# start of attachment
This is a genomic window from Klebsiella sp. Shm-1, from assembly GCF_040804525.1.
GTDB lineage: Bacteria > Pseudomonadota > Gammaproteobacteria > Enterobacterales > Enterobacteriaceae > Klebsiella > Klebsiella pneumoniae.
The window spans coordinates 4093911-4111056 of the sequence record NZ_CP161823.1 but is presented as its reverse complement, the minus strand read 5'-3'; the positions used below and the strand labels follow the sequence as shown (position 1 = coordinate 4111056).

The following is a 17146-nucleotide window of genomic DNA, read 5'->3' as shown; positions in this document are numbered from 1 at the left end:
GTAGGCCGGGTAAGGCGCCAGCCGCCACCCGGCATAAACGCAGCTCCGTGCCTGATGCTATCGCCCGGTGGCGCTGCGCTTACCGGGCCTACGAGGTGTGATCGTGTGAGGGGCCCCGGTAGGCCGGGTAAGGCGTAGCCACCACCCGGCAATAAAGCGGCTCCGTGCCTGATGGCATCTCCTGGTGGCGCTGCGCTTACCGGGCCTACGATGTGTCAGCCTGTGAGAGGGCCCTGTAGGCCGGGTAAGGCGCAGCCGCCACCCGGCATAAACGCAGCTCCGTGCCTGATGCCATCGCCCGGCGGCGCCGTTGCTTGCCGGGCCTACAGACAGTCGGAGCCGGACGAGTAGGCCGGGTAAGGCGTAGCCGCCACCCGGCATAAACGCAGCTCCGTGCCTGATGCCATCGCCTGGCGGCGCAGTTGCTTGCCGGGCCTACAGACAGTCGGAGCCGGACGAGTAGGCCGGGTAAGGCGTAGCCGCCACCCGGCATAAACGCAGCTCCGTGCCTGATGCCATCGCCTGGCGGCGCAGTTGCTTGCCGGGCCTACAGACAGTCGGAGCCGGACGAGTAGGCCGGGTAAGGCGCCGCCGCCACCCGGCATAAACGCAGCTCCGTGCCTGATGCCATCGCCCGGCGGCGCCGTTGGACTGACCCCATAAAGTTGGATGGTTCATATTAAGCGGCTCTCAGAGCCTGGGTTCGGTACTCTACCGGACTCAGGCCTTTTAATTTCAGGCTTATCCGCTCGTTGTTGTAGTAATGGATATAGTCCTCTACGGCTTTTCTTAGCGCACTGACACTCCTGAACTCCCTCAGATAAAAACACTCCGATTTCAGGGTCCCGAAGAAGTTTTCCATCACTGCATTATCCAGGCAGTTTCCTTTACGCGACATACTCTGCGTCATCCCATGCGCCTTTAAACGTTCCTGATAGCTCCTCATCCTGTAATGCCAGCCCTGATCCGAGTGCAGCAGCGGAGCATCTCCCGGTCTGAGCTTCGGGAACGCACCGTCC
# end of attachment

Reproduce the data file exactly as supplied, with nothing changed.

This is a genomic window from Klebsiella sp. Shm-1, from assembly GCF_040804525.1.
GTDB lineage: Bacteria > Pseudomonadota > Gammaproteobacteria > Enterobacterales > Enterobacteriaceae > Klebsiella > Klebsiella pneumoniae.
The window spans coordinates 4093911-4111056 of the sequence record NZ_CP161823.1 but is presented as its reverse complement, the minus strand read 5'-3'; the positions used below and the strand labels follow the sequence as shown (position 1 = coordinate 4111056).

The following is a 17146-nucleotide window of genomic DNA, read 5'->3' as shown; positions in this document are numbered from 1 at the left end:
GTAGGCCGGGTAAGGCGCCAGCCGCCACCCGGCATAAACGCAGCTCCGTGCCTGATGCTATCGCCCGGTGGCGCTGCGCTTACCGGGCCTACGAGGTGTGATCGTGTGAGGGGCCCCGGTAGGCCGGGTAAGGCGTAGCCACCACCCGGCAATAAAGCGGCTCCGTGCCTGATGGCATCTCCTGGTGGCGCTGCGCTTACCGGGCCTACGATGTGTCAGCCTGTGAGAGGGCCCTGTAGGCCGGGTAAGGCGCAGCCGCCACCCGGCATAAACGCAGCTCCGTGCCTGATGCCATCGCCCGGCGGCGCCGTTGCTTGCCGGGCCTACAGACAGTCGGAGCCGGACGAGTAGGCCGGGTAAGGCGTAGCCGCCACCCGGCATAAACGCAGCTCCGTGCCTGATGCCATCGCCTGGCGGCGCAGTTGCTTGCCGGGCCTACAGACAGTCGGAGCCGGACGAGTAGGCCGGGTAAGGCGTAGCCGCCACCCGGCATAAACGCAGCTCCGTGCCTGATGCCATCGCCTGGCGGCGCAGTTGCTTGCCGGGCCTACAGACAGTCGGAGCCGGACGAGTAGGCCGGGTAAGGCGCCGCCGCCACCCGGCATAAACGCAGCTCCGTGCCTGATGCCATCGCCCGGCGGCGCCGTTGGACTGACCCCATAAAGTTGGATGGTTCATATTAAGCGGCTCTCAGAGCCTGGGTTCGGTACTCTACCGGACTCAGGCCTTTTAATTTCAGGCTTATCCGCTCGTTGTTGTAGTAATGGATATAGTCCTCTACGGCTTTTCTTAGCGCACTGACACTCCTGAACTCCCTCAGATAAAAACACTCCGATTTCAGGGTCCCGAAGAAGTTTTCCATCACTGCATTATCCAGGCAGTTTCCTTTACGCGACATACTCTGCGTCATCCCATGCGCCTTTAAACGTTCCTGATAGCTCCTCATCCTGTAATGCCAGCCCTGATCCGAGTGCAGCAGCGGAGCATCTCCCGGTCTGAGCTTCGGGAACGCACCGTCC